Is my writing flabby or fit? Am I a lean, mean writing machine, or have I invaded heart attack territory? I went to Helen Sword’s WritersDiet Test to find out. And find out I did.
Sword offers readers of her Stylish Academic Writing a test to diagnose what problems their writing may have. I, of course, am a skilled professional, a published author who is world-famous in Downers Grove for my scintillating prose, my
provocative profundity and my haute couture humor. What fear had I?
So I analyzed two of my recent blog posts (from here and here). Not surprisingly the results showed my nouns were concrete, my prepositions spare and my adjectives/adverbs pruned to a minimum. Only to be expected.
Yet, the rest of the diagnosis assaulted my senses, if not my sensibilities. My verbs were flabby. Flabby! Too many be-verbs (is, are, were, was, be, been), complained the machine. Not enough robust action verbs (scrutinize, dissect, capture), lectured the website. Makes me want to dissolve, dismember and obliterate a certain URL!
Still more lurked in the shadows for me. I used too many “waste words”! It, this, that, there apparently can lead to unclear antecedents and sweeping generalizations, like the complete uselessness of Writer’s Diet! (Anyone notice I haven’t used any of those “waste words” in this post except to list them! I’m sure Helen Sword wouldn’t!)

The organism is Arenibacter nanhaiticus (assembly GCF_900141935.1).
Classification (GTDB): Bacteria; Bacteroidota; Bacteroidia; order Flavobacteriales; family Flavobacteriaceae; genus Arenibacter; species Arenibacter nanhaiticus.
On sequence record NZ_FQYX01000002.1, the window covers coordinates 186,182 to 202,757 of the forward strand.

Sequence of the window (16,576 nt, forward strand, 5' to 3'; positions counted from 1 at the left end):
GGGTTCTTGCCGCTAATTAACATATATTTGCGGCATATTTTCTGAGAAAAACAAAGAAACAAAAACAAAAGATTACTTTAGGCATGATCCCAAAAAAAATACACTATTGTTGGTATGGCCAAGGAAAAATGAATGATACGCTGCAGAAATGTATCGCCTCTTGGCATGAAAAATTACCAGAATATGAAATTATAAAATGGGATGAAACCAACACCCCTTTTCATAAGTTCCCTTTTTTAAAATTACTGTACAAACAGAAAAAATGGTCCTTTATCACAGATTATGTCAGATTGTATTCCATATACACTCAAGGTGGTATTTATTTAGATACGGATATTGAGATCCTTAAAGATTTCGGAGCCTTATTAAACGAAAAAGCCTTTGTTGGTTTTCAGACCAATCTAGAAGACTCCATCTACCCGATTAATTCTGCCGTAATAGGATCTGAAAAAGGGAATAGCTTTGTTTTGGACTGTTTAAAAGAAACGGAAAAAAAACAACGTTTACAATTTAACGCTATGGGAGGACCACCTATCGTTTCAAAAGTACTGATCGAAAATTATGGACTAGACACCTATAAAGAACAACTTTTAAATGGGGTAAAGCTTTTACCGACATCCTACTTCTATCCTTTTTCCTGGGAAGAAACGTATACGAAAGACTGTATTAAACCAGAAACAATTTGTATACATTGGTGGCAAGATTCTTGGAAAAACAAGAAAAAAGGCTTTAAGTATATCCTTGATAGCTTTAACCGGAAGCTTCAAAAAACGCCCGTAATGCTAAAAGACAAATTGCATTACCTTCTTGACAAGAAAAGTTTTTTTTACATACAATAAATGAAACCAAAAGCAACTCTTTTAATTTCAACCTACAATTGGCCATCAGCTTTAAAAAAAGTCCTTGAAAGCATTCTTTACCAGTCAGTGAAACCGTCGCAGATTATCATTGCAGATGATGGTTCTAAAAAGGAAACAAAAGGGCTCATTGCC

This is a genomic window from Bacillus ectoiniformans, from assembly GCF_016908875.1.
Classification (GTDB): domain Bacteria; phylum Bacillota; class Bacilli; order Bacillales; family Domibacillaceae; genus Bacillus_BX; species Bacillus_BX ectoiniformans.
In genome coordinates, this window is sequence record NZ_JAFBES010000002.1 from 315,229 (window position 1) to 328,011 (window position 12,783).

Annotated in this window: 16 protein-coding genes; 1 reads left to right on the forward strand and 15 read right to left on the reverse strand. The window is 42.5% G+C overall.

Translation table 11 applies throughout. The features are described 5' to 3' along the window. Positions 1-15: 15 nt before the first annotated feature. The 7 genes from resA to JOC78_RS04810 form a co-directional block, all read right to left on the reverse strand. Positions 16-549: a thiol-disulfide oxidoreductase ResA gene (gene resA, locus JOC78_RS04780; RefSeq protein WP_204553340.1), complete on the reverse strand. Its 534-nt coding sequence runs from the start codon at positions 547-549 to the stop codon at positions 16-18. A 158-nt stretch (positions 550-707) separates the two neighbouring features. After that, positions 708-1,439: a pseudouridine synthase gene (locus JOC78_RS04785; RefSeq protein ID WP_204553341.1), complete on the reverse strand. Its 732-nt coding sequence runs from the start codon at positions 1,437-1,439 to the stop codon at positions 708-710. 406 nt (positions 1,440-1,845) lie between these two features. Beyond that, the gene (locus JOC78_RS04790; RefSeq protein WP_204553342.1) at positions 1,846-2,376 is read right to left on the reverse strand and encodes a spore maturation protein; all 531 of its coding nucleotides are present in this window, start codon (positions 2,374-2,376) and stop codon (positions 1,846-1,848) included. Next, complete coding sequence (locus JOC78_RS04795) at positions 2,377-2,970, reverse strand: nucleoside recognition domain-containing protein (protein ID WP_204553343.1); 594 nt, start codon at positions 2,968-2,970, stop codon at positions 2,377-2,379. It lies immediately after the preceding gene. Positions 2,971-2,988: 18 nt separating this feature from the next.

Writer’s Diet does offer a disclaimer. “Please note that the WritersDiet Test is an automated feedback tool, not an assessment tool. The test identifies some of the sentence-level grammatical features that most frequently weigh down academic prose. It is not designed to judge the overall quality of your writing — or anyone else’s.” Certainly the test doesn’t judge my overall writing quality. I’m just glad WritersDiet is good for everyone else.